Contributors: James Simpson, Kenneth Simpson

 Species: Canine   |   Classification: Diseases

Introduction Pathogenesis Diagnosis Treatment Outcomes Further Reading


  • Cause: bones and fish hooks are most common foreign body encountered.
  • Common sites: thoracic inlet or between heart base and cardia.
  • Signs: salivation, repeated swallowing and regurgitation.
  • Diagnosis: radiography, esophagoscopy.
  • Treatment: removal by endoscopy or surgery.
  • Prognosis:
    • Guarded if chronic or moderate/severe esophageal damage.
    • Good if prompt removal and minor esophageal trauma.
    • Guarded/poor if perforation.

      Print off the owner factsheet Oesophageal foreign bodies in dogs Oesophageal foreign bodies in dogs to give to your client.

Presenting Signs

  • Regurgitation.
  • Dysphagia or odynophagia.
  • Anorexia.
  • Retching.
  • Hypersalivation.
  • Respiratory signs (due to regurgitation and aspiration), eg cough, pyrexia if aspiration, dyspnea.

Chronic obstruction

  • Dehydration plus or minus electrolyte loss (due to persistent regurgitation).
  • Inappetence, anorexia, weight loss.

Acute Presentation



  • Persistent regurgitation/lack of oral intake → dehydration → electrolyte imbalance.
  • Pressure necrosis may lead to:
    • Penetration of the cervical esophagus → contamination and cellulitis of the cervical tissue.
    • Thoracic perforation → catastrophic mediastinitis and pleurisy.


  • Hours to days.


Presenting Problems

  • Regurgitation.
  • Dysphagia.

Client History

  • Known ingestion of foreign body.
  • History of scavenging or chewing.
  • Regurgitation Regurgitation.

Clinical Signs

  • Dysphagia.
  • Repeated swallowing.
  • Hypersalivation.
  • May appear to resolve, then when perforation occurs:
    • Pyrexia.
    • Dehydration.
    • Depressed.
    • Tachypnea.
    • Dyspnea.
    • Cough.
    • Collapse.

Diagnostic Investigation


  • Allows direct visualization Endoscopy: esophageal foreign body of foreign body Esophagotomy 01 exposure , may permit removal Esophagoscopy.
  • Also allows examination of esophagus after removal for assessment of potential damage.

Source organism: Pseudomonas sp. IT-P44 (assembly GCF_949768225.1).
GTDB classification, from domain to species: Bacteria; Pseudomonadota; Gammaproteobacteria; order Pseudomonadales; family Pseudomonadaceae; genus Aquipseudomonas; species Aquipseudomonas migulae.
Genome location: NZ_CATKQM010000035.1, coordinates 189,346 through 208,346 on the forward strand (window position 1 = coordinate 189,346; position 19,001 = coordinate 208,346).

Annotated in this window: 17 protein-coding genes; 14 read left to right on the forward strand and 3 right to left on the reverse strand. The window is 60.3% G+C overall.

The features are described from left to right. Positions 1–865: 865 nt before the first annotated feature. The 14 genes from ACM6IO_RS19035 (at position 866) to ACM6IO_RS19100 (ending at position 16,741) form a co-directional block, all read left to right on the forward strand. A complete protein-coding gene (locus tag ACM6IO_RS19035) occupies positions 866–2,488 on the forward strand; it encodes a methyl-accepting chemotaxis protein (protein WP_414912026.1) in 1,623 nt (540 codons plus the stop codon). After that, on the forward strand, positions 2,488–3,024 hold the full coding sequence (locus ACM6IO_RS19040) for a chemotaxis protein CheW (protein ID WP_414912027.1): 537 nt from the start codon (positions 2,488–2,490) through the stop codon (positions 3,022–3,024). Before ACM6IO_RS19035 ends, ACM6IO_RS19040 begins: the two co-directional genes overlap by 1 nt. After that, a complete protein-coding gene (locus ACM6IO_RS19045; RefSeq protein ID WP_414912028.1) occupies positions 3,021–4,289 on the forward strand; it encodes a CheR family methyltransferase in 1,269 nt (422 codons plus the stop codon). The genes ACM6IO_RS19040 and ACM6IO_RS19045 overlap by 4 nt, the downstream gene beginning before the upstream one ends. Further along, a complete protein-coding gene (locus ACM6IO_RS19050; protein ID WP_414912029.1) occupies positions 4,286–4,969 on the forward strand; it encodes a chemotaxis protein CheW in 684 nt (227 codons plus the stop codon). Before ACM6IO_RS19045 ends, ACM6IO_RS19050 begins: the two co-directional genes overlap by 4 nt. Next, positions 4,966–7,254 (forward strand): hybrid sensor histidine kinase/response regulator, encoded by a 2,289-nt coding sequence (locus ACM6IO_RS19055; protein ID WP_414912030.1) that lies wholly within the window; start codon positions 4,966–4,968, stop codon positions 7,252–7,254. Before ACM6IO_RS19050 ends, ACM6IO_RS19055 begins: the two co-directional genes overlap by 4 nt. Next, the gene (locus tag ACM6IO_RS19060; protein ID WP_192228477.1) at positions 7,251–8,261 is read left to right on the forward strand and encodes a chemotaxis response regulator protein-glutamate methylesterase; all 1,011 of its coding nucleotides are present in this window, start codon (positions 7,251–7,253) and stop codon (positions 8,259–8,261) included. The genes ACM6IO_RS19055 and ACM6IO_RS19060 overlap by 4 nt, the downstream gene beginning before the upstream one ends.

• Plain cervical and thoracic radiograph Radiography: thorax may be sufficient if foreign body is radio-opaque Esophagus foreign body - radiograph lateral.
  • May only see secondary changes, eg evidence of inhalation pneumonia or mediastinal/pleural fluid if perforation has occurred Esophagus foreign body with perforation - radiograph.
  • Contrast radiography to detect radiolucent foreign body or perforation.
Do not use barium sulphate.Use iodine contrast with care.


  • Potassium concentrations Blood biochemistry: potassium to identify potential electrolyte abnormalities, eg hypokalemia Hypokalemia.
  • Complete blood count - neutrophilia and left shift if perforation or pneumonia.

Differential Diagnosis


Initial Symptomatic Treatment

  • IV fluids - LRS or 0.9% NaCl + KCl as required.
  • Antibiotics - amoxycillin or cephalosporin; more aggressive if perforation.
  • Gastric antisecretory drugs, eg IV ranitidine/cimetidine.
  • PEG tube placement may be useful in severe damage.


  • If no evidence of perforation/mediastinitis on radiograph:
    • Esophagoscopic Esophagoscopy retrieval with forceps or push objects into stomach, +/- retrieval from stomach.
    • Open, rigid esophagoscope plus or minus muscle relaxants.
    CARE not to lacerate or perforate mucosa.
  • Post-procedure radiography r/o perforation.
  • If evidence of perforation/mediastinitis on radiographs, or failed esophagoscopy:
    • Esophagotomy.

Cervical esophagotomy

  • Allows access to foreign bodies in the cervical esophagus and cranial thoracic esophagus as far as the second rib.

Transthoracic esophagotomy

High risk - for use only if all other attempts have failed.

Subsequent Management


  • Esophagoscopic removal and minimal damage:
    • IV fluids (24-48 h).
    • Antibiotics (7-14 days).
    • Antisecretories (21 days), eg H-2 blockers IV then PO + carafate (oral) slurry as mucosal protectant.
    • Fast 24 h then clear liquids for 24 h, followed by re-introduction of soft food if regurgitation persists.


  • Place gastrostomy tube, bypass esophagus for >7 days.
  • Provide all food/fluid via peg tube.
  • Test-feed after 5-7 days - PEG feeding.
  • Endoscopic re-examination and check for stricture.
  • Antibiotics (7-14 days) + antisecretory agents (21 days) + carafate (21 days).
  • Return to normal.



  • Tube thoracostomy Drainage: thorax may be indicated if pleural infection develops.
  • Drains may be employed if cervical contamination occurs.



  • Highly variable.
  • Depends on duration, location and nature of foreign body and degree of esophageal damage.

Expected Response to Treatment

  • Removal of obstruction allows normal eating.

Reasons for Treatment Failure

  • Damage/perforation of esophagus during removal.
  • Severe pressure necrosis of esophagus → esophageal rupture.
  • Esophageal stricture develops → recurrence of regurgitation 7-14 days after obstruction removed.

Further Reading


Refereed papers

  • Recent references from PubMed and VetMedResource.
  • Spielman B L, Shaker E H & Garvey M S (1992) Esophageal foreign body in dogs - a retrospective study of 23 cases. JAAHA 28 (6), 570-574 VetMedResource.
  • Houlton et al (1985) Thoracic esophageal foreign bodies in the dog - a review of 90 cases. JSAP 26 (9), 521-536 VetMedResource.
  • Zimmer J F (1984) Canine esophageal foreign bodies - endoscopic surgical and medical management. JAAHA 20 (4), 669-677 VetMedResource.

Other sources of information

  • Washabau R J (1996) Swallowing disorders. In: Manual of canine and feline gastroenterology Eds L D A Thomas, J W Simpson & E J Hall. Cheltenham: BSAVA. pp 67.

Other Sources of Information